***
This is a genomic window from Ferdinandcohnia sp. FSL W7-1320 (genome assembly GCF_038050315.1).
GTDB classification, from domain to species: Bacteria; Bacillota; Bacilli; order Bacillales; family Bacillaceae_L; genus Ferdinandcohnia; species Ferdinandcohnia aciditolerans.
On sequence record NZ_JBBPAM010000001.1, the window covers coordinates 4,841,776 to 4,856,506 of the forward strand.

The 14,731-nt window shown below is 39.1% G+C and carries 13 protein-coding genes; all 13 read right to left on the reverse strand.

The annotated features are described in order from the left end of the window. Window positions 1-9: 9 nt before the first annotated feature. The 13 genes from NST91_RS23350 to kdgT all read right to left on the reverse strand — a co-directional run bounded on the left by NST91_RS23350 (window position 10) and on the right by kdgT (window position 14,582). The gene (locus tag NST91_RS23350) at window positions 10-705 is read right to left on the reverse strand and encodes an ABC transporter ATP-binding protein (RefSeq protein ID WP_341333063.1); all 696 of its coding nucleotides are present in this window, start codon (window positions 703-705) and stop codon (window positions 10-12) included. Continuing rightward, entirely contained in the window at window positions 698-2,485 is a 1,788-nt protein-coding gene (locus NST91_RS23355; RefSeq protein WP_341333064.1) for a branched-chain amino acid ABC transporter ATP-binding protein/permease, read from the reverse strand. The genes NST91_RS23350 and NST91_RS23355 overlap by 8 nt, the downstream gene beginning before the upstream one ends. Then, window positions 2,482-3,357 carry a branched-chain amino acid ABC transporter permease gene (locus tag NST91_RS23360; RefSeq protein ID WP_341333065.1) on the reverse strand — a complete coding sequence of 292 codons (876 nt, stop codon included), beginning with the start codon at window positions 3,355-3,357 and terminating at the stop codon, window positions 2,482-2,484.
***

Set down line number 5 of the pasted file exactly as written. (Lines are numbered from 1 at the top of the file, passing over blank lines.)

The annotated features are described in order from the left end of the window. Window positions 1-9: 9 nt before the first annotated feature. The 13 genes from NST91_RS23350 to kdgT all read right to left on the reverse strand — a co-directional run bounded on the left by NST91_RS23350 (window position 10) and on the right by kdgT (window position 14,582). The gene (locus tag NST91_RS23350) at window positions 10-705 is read right to left on the reverse strand and encodes an ABC transporter ATP-binding protein (RefSeq protein ID WP_341333063.1); all 696 of its coding nucleotides are present in this window, start codon (window positions 703-705) and stop codon (window positions 10-12) included. Continuing rightward, entirely contained in the window at window positions 698-2,485 is a 1,788-nt protein-coding gene (locus NST91_RS23355; RefSeq protein WP_341333064.1) for a branched-chain amino acid ABC transporter ATP-binding protein/permease, read from the reverse strand. The genes NST91_RS23350 and NST91_RS23355 overlap by 8 nt, the downstream gene beginning before the upstream one ends. Then, window positions 2,482-3,357 carry a branched-chain amino acid ABC transporter permease gene (locus tag NST91_RS23360; RefSeq protein ID WP_341333065.1) on the reverse strand — a complete coding sequence of 292 codons (876 nt, stop codon included), beginning with the start codon at window positions 3,355-3,357 and terminating at the stop codon, window positions 2,482-2,484.